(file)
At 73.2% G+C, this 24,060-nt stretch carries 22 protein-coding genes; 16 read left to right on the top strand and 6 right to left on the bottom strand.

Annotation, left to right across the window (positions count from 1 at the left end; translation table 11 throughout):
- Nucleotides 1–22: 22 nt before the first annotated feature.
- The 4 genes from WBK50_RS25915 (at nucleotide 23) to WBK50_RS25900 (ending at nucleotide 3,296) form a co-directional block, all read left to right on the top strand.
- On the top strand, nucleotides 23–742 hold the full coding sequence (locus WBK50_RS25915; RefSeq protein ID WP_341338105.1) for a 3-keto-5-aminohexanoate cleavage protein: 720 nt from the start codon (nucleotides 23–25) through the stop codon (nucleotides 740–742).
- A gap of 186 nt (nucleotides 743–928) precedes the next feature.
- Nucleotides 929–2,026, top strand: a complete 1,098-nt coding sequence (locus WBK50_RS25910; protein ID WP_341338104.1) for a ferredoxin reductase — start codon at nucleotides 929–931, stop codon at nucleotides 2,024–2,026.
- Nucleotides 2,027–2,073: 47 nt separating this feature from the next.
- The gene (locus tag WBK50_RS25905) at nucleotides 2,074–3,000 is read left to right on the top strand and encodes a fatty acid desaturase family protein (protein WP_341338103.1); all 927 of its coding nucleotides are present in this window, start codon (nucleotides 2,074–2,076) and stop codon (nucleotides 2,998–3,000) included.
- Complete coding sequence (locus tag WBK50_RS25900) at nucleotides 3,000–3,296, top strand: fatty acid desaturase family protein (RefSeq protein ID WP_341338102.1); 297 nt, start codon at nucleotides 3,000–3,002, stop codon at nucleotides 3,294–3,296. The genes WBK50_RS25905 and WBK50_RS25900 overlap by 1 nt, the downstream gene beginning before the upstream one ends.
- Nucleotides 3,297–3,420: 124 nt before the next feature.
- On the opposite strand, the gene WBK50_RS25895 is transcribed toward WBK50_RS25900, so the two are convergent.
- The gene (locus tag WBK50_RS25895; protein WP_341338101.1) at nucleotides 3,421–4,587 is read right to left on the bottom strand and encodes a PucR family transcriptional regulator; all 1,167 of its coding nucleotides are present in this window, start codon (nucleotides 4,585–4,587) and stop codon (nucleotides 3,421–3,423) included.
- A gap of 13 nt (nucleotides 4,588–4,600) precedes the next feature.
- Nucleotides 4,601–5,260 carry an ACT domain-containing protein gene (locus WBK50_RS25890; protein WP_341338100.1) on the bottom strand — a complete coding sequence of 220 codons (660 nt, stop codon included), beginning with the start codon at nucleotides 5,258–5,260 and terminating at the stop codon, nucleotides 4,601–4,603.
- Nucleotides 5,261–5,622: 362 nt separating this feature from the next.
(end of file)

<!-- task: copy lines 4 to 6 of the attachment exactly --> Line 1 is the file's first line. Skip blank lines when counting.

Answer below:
- The 4 genes from WBK50_RS25915 (at nucleotide 23) to WBK50_RS25900 (ending at nucleotide 3,296) form a co-directional block, all read left to right on the top strand.
- On the top strand, nucleotides 23–742 hold the full coding sequence (locus WBK50_RS25915; RefSeq protein ID WP_341338105.1) for a 3-keto-5-aminohexanoate cleavage protein: 720 nt from the start codon (nucleotides 23–25) through the stop codon (nucleotides 740–742).
- A gap of 186 nt (nucleotides 743–928) precedes the next feature.